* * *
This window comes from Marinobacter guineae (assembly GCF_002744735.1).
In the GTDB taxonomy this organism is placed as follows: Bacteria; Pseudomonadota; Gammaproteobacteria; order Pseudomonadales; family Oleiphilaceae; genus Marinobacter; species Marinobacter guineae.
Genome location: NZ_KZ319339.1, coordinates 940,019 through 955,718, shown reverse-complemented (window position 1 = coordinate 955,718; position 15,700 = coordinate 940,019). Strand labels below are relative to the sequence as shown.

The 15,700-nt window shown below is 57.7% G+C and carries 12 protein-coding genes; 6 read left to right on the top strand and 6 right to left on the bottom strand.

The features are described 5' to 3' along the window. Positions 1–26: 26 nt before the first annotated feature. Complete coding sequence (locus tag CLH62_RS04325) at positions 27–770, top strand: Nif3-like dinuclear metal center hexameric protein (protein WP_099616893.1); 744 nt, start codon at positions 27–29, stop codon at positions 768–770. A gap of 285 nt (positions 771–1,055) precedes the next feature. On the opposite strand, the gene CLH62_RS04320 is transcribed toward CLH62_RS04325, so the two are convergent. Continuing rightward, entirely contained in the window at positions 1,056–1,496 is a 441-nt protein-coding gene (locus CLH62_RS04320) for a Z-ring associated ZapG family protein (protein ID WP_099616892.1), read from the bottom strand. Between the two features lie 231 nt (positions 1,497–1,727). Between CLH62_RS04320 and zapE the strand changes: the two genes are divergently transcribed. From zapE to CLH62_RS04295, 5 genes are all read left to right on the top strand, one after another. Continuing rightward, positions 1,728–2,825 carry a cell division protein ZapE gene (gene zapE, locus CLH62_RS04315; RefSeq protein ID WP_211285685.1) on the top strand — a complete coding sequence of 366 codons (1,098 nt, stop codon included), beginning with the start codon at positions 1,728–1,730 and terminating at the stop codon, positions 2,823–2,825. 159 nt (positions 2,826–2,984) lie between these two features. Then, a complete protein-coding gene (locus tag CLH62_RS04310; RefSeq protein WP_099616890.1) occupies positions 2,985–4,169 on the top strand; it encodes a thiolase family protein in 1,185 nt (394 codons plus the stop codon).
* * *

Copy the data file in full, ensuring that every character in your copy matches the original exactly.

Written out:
This window comes from Marinobacter guineae (assembly GCF_002744735.1).
In the GTDB taxonomy this organism is placed as follows: Bacteria; Pseudomonadota; Gammaproteobacteria; order Pseudomonadales; family Oleiphilaceae; genus Marinobacter; species Marinobacter guineae.
Genome location: NZ_KZ319339.1, coordinates 940,019 through 955,718, shown reverse-complemented (window position 1 = coordinate 955,718; position 15,700 = coordinate 940,019). Strand labels below are relative to the sequence as shown.

The 15,700-nt window shown below is 57.7% G+C and carries 12 protein-coding genes; 6 read left to right on the top strand and 6 right to left on the bottom strand.

The features are described 5' to 3' along the window. Positions 1–26: 26 nt before the first annotated feature. Complete coding sequence (locus tag CLH62_RS04325) at positions 27–770, top strand: Nif3-like dinuclear metal center hexameric protein (protein WP_099616893.1); 744 nt, start codon at positions 27–29, stop codon at positions 768–770. A gap of 285 nt (positions 771–1,055) precedes the next feature. On the opposite strand, the gene CLH62_RS04320 is transcribed toward CLH62_RS04325, so the two are convergent. Continuing rightward, entirely contained in the window at positions 1,056–1,496 is a 441-nt protein-coding gene (locus CLH62_RS04320) for a Z-ring associated ZapG family protein (protein ID WP_099616892.1), read from the bottom strand. Between the two features lie 231 nt (positions 1,497–1,727). Between CLH62_RS04320 and zapE the strand changes: the two genes are divergently transcribed. From zapE to CLH62_RS04295, 5 genes are all read left to right on the top strand, one after another. Continuing rightward, positions 1,728–2,825 carry a cell division protein ZapE gene (gene zapE, locus CLH62_RS04315; RefSeq protein ID WP_211285685.1) on the top strand — a complete coding sequence of 366 codons (1,098 nt, stop codon included), beginning with the start codon at positions 1,728–1,730 and terminating at the stop codon, positions 2,823–2,825. 159 nt (positions 2,826–2,984) lie between these two features. Then, a complete protein-coding gene (locus tag CLH62_RS04310; RefSeq protein WP_099616890.1) occupies positions 2,985–4,169 on the top strand; it encodes a thiolase family protein in 1,185 nt (394 codons plus the stop codon).